In the age of Facebook, LinkedIn and the public Google profile, is there still room for a personal homepage?
According to Flavors.me, there certainly is and I'm inclined to agree. This simple, visual service aims to make it possible for just about anyone to create their own impressive home on the web, and hook it up to every social feed imaginable. Flavors.me is by no means the only player on the field. Competitor About.me offers a very similar service, right down to the top level domain of .me.
Since I develop websites professionally, I wanted to evaluate how easy-to-use Flavors.me is for a less experienced web developer. So I did the logical thing, and decided to use a guinea pig: my girlfriend. Although she definitely falls into the "skilled user" category, she's not a pro Web developer. I opened an account, kick-started the process with some initial data, and then asked her to design her own website while I sat and watched.
A typical Flavors.me website consists of a large background image, a name and short bio, and social links. With a bit of taste, you can easily turn it into a classy-looking hub for your online existence, allowing easy access to your tweets, public Facebook status updates, the RSS feeds for any blogs you write in, and just about any other service you take part in online. Your tweets (and other information) can be displayed right within the site, so your visitors can browse all of your social activity easily from one place.
Flavors.me works hard to keep things simple, but sometimes goes a tad too far. For example, the entire editing interface is crammed into one floating toolbar, sensibly split into sections called About, Content, Design and Promote. But when you click into one of these sections and start drilling in, things start getting less sensible. The Back link for going up one level is right by the current section's heading, so it doesn't stand out as a Back link at first. And indeed, clicking the heading takes you one level up in the menu, confusing as I said.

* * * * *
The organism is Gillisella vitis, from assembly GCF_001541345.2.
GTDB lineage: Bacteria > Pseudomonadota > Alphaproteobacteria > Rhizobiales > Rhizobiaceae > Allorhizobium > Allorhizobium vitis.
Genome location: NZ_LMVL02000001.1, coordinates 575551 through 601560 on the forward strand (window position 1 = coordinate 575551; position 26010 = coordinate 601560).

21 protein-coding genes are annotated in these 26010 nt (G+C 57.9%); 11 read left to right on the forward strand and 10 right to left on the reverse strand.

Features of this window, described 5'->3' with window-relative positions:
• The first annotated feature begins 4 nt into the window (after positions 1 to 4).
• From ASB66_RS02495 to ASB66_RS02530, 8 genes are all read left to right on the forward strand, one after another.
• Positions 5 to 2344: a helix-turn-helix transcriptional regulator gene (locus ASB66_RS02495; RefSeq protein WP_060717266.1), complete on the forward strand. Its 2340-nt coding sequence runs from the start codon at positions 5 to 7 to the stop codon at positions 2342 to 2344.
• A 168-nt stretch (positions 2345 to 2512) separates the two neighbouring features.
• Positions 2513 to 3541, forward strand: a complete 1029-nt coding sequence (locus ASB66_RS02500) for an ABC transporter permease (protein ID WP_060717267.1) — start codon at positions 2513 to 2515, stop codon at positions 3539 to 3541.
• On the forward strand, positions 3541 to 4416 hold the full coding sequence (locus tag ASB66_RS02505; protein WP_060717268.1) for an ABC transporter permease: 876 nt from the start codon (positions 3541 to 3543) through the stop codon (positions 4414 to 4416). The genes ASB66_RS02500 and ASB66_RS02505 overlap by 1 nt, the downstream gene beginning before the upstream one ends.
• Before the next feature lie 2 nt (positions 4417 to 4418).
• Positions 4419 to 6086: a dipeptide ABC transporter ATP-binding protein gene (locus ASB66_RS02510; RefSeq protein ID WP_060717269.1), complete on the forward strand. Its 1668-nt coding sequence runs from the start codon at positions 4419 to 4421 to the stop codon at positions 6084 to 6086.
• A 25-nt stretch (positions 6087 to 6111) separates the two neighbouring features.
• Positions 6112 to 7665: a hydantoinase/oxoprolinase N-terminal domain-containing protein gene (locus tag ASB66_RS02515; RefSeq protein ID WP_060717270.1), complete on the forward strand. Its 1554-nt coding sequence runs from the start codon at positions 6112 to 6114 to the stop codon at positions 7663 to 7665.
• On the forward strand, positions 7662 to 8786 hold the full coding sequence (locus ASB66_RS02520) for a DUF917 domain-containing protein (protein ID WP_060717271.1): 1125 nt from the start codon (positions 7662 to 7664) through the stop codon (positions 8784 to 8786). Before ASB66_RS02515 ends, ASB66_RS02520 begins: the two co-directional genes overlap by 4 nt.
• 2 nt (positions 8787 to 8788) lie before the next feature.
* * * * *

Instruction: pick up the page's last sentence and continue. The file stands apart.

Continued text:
Another point of confusion is that although the service is offered both in a free (feature limited) version and a paid version, nowhere on the site could I find a comparison table listing the differences between the two. What's more, the price for the paid version isn't even listed on the Flavors.me front page, there's just a large "Get Started" button which very quickly gets you up and running with the free version. Once you're already in the free version of Flavors.me, you can click the Upgrade link on the top right corner to see the comparison chart and price. I would expect this information to be available without requiring registration.
The free version of Flavors.me lets you use a limited selection of layouts and fonts, and connect only four social services into your homepage. The paid version offers the complete selection of layouts and fonts, along with an unlimited number of social feeds, your own URL (which you still need to buy separately), real time visitor statistics, a contact form and some other goodies.
Using Flavors.me, it took less than an hour to design an impressive personal homepage, and in the final analysis, that's what really counts. Professional web developers may miss the option to edit the CSS directly or to add extra functionality via plugins (à la WordPress), but Flavors.me does get the job done, and can deliver visually stunning results.